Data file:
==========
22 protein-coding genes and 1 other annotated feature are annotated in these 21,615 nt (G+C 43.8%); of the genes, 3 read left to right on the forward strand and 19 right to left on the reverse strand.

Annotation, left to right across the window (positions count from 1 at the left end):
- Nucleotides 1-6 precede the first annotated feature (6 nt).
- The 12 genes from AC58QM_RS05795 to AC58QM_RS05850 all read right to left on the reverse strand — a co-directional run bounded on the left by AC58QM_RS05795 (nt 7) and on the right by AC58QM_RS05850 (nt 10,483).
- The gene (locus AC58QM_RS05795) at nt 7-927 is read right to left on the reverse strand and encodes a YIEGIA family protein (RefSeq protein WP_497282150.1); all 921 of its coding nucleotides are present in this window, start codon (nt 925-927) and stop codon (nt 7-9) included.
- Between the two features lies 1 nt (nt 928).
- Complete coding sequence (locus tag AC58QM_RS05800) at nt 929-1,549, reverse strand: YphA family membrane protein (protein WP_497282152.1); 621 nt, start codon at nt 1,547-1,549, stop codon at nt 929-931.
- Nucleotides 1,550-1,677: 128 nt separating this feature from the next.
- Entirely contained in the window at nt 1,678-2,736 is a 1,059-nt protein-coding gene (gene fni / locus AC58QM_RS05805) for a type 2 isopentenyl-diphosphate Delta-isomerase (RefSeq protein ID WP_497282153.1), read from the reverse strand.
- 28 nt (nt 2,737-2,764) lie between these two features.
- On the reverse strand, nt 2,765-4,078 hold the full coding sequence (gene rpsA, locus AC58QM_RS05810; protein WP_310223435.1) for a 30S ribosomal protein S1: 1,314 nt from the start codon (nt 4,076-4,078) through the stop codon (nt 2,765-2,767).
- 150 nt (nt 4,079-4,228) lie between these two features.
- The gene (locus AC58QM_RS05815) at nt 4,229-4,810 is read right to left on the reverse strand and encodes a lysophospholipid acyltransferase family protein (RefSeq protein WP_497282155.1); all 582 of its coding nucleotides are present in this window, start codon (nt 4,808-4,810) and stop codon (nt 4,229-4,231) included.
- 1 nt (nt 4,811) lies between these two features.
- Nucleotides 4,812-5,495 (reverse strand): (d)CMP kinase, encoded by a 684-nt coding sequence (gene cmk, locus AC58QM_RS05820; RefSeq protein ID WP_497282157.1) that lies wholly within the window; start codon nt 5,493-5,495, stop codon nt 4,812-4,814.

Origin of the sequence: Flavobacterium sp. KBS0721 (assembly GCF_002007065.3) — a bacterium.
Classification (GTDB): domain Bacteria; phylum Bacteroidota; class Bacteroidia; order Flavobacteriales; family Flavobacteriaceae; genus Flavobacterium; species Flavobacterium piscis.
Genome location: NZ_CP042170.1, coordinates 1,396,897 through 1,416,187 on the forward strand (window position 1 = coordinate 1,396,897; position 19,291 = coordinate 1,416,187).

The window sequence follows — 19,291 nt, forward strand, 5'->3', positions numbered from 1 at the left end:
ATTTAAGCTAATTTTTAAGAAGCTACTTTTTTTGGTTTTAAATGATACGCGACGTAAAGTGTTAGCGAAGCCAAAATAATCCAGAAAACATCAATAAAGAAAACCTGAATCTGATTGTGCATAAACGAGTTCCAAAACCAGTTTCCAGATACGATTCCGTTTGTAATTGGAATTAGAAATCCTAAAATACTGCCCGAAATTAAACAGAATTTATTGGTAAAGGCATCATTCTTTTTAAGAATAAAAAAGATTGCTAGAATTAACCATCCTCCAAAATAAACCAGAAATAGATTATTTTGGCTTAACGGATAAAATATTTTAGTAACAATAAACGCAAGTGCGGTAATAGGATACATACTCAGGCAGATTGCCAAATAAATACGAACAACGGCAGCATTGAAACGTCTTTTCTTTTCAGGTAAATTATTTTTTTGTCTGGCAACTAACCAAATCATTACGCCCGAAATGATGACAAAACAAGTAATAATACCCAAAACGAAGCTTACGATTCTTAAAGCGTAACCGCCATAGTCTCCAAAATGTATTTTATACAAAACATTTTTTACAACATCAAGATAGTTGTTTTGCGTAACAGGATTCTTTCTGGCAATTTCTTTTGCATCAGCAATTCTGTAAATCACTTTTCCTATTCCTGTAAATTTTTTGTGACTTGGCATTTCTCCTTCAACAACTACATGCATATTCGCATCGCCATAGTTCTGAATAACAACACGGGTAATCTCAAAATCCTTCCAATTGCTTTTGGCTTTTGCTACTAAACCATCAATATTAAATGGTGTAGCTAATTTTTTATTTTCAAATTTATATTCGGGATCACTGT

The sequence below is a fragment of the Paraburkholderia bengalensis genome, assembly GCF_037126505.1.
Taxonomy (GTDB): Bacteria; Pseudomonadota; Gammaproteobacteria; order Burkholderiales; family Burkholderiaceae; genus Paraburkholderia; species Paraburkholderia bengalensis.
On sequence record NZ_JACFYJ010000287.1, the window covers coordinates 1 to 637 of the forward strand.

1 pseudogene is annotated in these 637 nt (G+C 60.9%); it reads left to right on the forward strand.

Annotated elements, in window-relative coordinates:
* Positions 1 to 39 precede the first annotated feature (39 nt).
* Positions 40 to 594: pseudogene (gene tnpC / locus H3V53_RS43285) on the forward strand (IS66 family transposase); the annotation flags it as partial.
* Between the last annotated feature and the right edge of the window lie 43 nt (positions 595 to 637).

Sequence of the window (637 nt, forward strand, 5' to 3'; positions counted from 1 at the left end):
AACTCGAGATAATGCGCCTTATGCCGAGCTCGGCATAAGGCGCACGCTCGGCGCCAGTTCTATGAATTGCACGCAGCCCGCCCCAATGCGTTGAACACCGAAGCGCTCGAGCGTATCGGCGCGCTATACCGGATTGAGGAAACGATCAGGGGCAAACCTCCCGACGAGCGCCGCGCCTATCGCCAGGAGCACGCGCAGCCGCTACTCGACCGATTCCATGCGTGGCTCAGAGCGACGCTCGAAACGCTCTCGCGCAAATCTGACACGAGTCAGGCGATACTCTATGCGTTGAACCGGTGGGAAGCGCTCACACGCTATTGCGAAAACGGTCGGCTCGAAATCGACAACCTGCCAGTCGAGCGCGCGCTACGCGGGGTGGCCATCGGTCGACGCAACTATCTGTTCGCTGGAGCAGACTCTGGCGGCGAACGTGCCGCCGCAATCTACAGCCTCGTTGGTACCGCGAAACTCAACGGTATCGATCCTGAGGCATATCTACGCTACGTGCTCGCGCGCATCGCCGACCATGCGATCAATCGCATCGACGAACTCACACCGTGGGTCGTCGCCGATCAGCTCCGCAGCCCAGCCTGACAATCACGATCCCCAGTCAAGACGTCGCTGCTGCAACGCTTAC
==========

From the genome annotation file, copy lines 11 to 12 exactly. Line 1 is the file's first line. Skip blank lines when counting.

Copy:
- On the reverse strand, nt 2,765-4,078 hold the full coding sequence (gene rpsA, locus AC58QM_RS05810; protein WP_310223435.1) for a 30S ribosomal protein S1: 1,314 nt from the start codon (nt 4,076-4,078) through the stop codon (nt 2,765-2,767).
- 150 nt (nt 4,079-4,228) lie between these two features.